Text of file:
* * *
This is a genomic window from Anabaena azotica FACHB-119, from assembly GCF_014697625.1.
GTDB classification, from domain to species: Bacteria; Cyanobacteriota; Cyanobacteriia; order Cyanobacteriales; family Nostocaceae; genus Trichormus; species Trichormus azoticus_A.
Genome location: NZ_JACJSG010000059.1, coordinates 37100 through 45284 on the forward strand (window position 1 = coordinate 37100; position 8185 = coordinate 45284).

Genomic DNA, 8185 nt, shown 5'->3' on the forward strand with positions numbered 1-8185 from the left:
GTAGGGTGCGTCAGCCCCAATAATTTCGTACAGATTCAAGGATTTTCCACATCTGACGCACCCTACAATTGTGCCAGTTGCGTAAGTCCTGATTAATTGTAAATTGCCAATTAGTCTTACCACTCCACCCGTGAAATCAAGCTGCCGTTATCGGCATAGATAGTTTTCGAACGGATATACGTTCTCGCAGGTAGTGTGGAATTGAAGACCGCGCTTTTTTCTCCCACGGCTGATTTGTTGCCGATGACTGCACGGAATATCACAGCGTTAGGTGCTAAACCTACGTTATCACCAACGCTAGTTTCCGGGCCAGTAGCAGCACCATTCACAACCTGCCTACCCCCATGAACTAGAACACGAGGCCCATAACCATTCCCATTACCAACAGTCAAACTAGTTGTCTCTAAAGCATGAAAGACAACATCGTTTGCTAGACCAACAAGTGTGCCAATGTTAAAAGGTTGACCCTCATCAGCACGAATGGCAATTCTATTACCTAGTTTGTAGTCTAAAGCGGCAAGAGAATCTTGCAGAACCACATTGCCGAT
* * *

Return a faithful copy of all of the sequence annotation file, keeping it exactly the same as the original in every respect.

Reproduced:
This is a genomic window from Anabaena azotica FACHB-119, from assembly GCF_014697625.1.
GTDB classification, from domain to species: Bacteria; Cyanobacteriota; Cyanobacteriia; order Cyanobacteriales; family Nostocaceae; genus Trichormus; species Trichormus azoticus_A.
Genome location: NZ_JACJSG010000059.1, coordinates 37100 through 45284 on the forward strand (window position 1 = coordinate 37100; position 8185 = coordinate 45284).

Genomic DNA, 8185 nt, shown 5'->3' on the forward strand with positions numbered 1-8185 from the left:
GTAGGGTGCGTCAGCCCCAATAATTTCGTACAGATTCAAGGATTTTCCACATCTGACGCACCCTACAATTGTGCCAGTTGCGTAAGTCCTGATTAATTGTAAATTGCCAATTAGTCTTACCACTCCACCCGTGAAATCAAGCTGCCGTTATCGGCATAGATAGTTTTCGAACGGATATACGTTCTCGCAGGTAGTGTGGAATTGAAGACCGCGCTTTTTTCTCCCACGGCTGATTTGTTGCCGATGACTGCACGGAATATCACAGCGTTAGGTGCTAAACCTACGTTATCACCAACGCTAGTTTCCGGGCCAGTAGCAGCACCATTCACAACCTGCCTACCCCCATGAACTAGAACACGAGGCCCATAACCATTCCCATTACCAACAGTCAAACTAGTTGTCTCTAAAGCATGAAAGACAACATCGTTTGCTAGACCAACAAGTGTGCCAATGTTAAAAGGTTGACCCTCATCAGCACGAATGGCAATTCTATTACCTAGTTTGTAGTCTAAAGCGGCAAGAGAATCTTGCAGAACCACATTGCCGAT